Love with a sting: When Keith does indulge in romantic tunes, they tend to be quips with a strong edge of satire such as the sharp-tongued Toujours L'Amour. "The title roughly means long live love," he confessed. "And it is an obvious quip about the song itself:"

She took all the pleasure
and none of the pain.
All of the credit
and none of the blame.
I came home
to an empty flat;
she'd left me a note,
and taken the cat.

© 1972 Bluebeard Music, Ltd

And Keith's witty Souvenir of London is another example of the satirist at his piercing best. "It's a song about V.D. It's about American tourists coming to London and going home with a souvenir they didn't expect:"

Bought a souvenir in London
got to hide it from my mum
Can't declare it at the customs
but I'll have to take it home.
Tried to keep it confidential
but the news is leaking out.
Got a souvenir in London.
There's a lot of it about.

© 1972 Bluebeard Music, Ltd

"Yes. I guess you could call it a witty album," Keith reflects. "It's kind of getting old and wryly reminiscing."

Melancholia sets in: When Reid does set wit aside for romanticism, the result is a serious, sad tune entitled "Fires (Which Burnt Brightly)." "It's a kind of me talking to someone who's, well, let me put it this way: our affair's all over and then my partner says, "But it's not. We're still together.' What I'm saying is that we're waging a war that's already lost."

... The cause for the fighting has long been a ghost.
Malice and habit have now won the day.
The honors we fought for are lost in the fray ...

© 1972 Bluebeard Music, Ltd

"The thing that we're fighting for was finished a long time ago. All we have left in us is the habit the habit of fighting with each other. The thing that we're fighting for was lost in the fighting about it. We did an interesting thing with that song. Have you heard of the Swingle Singers? They're a French choral group who are pretty famous in Europe, and we've long been admirers of theirs. We thought it would be nice on that track to have a lady singing in the background, a female voice singing not the song but the backing. We got in touch with the woman who is the featured voice of the Swingle Singers, Christianne LeGrande, in Paris, and she accepted."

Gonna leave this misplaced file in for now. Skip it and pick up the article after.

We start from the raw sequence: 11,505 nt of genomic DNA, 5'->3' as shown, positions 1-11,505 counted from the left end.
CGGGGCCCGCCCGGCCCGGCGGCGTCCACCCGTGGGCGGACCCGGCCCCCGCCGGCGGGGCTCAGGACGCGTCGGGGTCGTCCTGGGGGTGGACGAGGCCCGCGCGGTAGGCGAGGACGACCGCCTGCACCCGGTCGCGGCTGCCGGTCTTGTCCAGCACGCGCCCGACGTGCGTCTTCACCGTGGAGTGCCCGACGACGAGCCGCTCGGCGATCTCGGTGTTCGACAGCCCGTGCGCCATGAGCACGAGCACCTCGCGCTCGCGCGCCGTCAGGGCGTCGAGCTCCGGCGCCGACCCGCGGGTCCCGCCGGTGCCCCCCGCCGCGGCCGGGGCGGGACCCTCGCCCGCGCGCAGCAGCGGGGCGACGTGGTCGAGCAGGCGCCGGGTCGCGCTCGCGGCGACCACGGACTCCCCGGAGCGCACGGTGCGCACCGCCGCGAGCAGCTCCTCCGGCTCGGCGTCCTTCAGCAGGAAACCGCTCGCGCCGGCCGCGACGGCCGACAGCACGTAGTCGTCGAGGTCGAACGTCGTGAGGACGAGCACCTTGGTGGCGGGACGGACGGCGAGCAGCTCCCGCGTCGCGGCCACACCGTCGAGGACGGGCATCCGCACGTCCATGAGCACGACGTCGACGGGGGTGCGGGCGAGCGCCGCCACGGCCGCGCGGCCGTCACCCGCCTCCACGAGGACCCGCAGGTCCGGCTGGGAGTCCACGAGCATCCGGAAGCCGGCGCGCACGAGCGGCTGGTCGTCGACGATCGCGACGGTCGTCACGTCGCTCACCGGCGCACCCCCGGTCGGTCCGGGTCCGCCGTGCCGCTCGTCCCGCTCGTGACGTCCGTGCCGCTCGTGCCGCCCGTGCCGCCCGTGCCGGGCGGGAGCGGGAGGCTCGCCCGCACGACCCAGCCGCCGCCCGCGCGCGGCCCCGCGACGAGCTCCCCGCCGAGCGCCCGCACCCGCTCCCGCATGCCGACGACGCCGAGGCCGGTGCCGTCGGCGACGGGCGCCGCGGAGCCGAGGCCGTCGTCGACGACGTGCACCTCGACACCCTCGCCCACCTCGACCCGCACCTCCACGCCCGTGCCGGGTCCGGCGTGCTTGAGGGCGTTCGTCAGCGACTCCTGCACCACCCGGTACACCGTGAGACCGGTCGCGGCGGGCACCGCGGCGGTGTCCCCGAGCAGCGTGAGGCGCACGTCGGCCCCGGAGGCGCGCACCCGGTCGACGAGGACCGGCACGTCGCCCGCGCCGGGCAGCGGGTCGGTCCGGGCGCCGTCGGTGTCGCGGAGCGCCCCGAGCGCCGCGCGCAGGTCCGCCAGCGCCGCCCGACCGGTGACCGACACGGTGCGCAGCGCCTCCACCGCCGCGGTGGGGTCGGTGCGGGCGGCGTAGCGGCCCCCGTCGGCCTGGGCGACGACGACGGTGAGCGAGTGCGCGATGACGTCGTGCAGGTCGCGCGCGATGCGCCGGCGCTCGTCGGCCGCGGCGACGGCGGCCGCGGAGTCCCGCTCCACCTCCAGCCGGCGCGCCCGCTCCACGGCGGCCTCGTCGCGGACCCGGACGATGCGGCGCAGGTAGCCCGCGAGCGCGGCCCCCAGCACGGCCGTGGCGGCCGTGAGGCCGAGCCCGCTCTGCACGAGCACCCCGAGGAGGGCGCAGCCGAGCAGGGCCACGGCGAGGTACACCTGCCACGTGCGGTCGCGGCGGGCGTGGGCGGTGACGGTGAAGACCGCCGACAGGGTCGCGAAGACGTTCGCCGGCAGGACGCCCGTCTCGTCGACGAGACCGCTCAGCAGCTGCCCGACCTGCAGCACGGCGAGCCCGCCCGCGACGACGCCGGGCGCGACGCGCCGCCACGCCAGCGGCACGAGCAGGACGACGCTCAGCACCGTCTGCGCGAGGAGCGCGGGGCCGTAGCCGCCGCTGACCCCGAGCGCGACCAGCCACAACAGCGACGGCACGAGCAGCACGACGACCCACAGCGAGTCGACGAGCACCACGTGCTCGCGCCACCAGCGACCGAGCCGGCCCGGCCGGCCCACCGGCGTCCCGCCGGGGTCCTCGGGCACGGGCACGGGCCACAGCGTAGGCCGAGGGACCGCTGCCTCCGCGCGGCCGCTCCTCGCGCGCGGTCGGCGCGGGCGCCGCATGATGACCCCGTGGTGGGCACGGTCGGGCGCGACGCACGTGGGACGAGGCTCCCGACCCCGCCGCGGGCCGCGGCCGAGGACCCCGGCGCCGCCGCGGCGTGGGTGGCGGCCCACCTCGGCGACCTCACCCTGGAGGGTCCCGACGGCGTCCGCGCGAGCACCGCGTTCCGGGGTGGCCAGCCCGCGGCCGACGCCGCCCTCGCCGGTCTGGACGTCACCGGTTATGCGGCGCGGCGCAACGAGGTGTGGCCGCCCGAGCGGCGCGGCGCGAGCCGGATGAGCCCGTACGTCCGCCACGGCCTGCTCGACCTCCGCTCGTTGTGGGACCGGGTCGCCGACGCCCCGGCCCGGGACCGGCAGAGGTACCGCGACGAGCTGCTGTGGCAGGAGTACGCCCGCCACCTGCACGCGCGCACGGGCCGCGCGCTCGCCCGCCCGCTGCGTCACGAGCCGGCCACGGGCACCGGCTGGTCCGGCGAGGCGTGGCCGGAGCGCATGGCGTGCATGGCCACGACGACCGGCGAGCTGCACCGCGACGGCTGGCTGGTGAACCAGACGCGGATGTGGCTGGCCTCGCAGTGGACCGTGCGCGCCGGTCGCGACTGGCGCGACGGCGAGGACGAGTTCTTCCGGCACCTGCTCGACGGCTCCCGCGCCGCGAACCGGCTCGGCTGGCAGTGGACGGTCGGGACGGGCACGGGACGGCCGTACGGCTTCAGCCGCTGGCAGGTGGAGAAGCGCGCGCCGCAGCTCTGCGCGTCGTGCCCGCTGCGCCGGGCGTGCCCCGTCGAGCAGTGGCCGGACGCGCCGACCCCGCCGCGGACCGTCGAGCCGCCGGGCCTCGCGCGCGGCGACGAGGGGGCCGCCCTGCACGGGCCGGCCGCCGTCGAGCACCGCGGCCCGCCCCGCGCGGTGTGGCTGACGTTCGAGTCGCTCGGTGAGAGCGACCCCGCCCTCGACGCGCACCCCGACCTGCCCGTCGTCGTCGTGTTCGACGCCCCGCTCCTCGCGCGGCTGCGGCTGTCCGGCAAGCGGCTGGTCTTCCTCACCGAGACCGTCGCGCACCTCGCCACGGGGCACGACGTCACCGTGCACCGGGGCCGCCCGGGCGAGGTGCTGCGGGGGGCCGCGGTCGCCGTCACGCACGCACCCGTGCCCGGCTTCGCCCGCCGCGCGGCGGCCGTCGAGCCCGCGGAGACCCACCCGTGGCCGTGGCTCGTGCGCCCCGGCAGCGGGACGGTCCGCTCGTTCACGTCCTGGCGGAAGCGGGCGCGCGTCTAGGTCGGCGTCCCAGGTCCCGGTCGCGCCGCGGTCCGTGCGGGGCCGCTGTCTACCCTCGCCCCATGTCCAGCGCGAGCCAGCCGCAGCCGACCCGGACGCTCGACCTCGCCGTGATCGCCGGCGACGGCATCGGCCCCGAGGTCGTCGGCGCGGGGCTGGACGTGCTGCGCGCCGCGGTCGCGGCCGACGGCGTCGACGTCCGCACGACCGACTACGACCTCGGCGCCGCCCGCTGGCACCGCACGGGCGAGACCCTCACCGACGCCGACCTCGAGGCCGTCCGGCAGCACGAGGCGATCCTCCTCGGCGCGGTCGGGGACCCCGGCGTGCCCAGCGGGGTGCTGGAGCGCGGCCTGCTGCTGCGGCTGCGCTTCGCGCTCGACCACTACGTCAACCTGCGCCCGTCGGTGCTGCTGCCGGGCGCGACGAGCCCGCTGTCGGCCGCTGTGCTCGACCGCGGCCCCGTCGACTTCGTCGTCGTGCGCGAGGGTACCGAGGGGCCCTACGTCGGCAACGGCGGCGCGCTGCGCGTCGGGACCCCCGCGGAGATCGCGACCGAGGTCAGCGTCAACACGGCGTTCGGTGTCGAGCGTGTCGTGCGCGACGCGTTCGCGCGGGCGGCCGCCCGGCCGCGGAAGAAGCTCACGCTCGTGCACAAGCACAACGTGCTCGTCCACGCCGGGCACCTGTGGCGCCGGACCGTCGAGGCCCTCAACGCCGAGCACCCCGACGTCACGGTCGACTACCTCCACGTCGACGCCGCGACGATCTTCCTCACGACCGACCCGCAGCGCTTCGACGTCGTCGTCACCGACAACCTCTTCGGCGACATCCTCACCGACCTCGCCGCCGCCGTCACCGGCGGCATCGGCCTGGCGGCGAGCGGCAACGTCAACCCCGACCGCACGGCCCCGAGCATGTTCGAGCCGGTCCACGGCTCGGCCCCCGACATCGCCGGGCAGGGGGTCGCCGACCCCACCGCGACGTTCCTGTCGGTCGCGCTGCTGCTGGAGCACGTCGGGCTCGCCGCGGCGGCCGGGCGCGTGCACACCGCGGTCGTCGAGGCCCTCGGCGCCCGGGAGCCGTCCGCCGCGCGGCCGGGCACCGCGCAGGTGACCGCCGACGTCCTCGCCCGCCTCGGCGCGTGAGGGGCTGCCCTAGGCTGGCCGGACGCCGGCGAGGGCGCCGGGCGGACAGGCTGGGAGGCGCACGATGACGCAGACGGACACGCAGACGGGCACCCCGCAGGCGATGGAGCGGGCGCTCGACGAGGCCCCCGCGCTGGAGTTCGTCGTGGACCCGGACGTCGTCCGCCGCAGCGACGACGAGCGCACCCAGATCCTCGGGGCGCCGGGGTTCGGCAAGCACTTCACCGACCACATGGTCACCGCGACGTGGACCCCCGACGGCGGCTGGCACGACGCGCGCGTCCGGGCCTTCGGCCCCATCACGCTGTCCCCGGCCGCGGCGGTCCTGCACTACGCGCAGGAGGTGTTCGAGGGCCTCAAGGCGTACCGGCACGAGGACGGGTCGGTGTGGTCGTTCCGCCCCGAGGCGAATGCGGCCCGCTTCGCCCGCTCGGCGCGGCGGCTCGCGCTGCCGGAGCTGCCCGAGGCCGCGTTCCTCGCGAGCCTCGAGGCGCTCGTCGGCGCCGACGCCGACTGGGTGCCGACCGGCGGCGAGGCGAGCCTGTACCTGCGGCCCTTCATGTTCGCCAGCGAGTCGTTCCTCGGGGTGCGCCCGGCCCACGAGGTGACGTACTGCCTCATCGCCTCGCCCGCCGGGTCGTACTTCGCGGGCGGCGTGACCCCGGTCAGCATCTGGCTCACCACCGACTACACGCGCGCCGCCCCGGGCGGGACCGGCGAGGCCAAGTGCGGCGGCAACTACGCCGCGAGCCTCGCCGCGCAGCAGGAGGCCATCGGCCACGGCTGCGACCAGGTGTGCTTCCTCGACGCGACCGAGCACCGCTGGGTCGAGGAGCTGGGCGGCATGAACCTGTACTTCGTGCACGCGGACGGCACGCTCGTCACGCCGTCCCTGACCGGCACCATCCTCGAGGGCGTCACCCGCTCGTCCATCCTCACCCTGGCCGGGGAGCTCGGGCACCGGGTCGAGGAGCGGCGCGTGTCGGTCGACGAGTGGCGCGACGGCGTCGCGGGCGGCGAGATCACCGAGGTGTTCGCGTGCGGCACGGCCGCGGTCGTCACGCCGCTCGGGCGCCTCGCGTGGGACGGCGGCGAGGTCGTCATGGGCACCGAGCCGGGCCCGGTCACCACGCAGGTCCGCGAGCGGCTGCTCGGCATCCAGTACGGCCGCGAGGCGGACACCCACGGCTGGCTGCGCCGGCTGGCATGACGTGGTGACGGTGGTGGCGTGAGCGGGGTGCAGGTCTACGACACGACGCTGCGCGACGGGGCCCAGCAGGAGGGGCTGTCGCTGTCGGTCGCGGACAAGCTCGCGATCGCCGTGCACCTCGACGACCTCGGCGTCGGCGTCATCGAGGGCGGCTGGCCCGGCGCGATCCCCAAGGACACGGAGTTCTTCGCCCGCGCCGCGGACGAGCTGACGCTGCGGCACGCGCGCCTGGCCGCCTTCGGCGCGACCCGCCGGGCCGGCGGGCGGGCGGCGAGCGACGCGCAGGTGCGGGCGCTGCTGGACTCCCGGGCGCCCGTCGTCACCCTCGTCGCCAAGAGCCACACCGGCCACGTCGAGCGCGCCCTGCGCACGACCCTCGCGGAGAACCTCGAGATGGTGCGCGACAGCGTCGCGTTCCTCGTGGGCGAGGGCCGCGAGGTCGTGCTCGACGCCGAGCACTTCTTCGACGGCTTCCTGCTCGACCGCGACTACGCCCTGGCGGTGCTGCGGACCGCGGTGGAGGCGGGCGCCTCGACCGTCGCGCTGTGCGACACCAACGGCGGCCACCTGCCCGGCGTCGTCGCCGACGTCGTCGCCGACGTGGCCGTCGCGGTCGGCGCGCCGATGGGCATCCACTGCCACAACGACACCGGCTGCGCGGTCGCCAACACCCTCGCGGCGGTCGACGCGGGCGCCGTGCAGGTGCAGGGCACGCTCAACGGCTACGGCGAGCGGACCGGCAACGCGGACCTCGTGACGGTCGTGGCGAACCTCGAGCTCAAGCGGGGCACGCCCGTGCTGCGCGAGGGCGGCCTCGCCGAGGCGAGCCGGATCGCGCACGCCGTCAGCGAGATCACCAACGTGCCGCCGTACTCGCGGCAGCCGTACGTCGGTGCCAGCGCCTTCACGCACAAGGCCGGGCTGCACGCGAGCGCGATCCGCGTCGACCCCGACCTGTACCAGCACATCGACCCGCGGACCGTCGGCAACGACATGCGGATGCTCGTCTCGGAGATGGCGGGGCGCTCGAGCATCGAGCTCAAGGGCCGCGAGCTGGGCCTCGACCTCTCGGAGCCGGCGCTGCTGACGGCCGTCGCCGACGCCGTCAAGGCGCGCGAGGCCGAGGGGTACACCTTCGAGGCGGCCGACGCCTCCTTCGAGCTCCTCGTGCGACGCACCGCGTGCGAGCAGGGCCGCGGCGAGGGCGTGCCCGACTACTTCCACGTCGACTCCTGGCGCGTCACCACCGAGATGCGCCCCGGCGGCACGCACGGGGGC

Frost parody: Keith claims that his songs "usually try to recreate experiences." And he readily admits that several experiences here in the States have prompted well-known songs. For example, the title tune of their third album, A Salty Dog, was inspired by a carving Keith saw on a wall in a Cleveland concert hall during a tour several years ago. "Great God, skipper, we done run aground again," served as the model for:

All hands on deck,
we've run afloat
I heard the captain cry...

Brooker / Reid ASCAP

But this time around, the TV screen, not a wall plaque, inspired Reid's biting portrait of a "TV Ceasar" (sic) [sic]. He laughingly recalls a trip to California, where he turned down a visit to Disneyland with the rest of the band to recline luxuriously in bed watching television. "We avidly watch all those talk shows Johnny Carson, Dick Cavett, David Frost. Watching David prompted me to think about these guys being ' TV Ceasars.' Instead of the theory that we're watching him, it's really that he's watching us. I'm saying that he's got spies in every crack and corner watching us while we eat our TV dinners. Remember how David Frost always used to say, when he ended an interview with one of his guests 'great to have you on the show?' That kind of prompted me, after seeing him do one too many 'great to have you on the shows,' to write the song:"

TV's Ceasar, "Mighty Mouse"
Gets the news in every house.
Who's been doing what, with who.
How they do it when they do ...

© 1972 Bluebeard Music, Ltd

New Procol phase: With Mick Grabham's entry into the band, a radically different but beautifully melodic LP, and a revived British following, both Keith and Gary agree that Procol is beginning a new phase. "We're growing much more self-assured, both on stage and on record. Gary and I both feel Procol Harum is not a band that is going to break up tomorrow. The older we get, the more proficient and ambitious we get." And the less "strange" the public clamor sounds to their ears.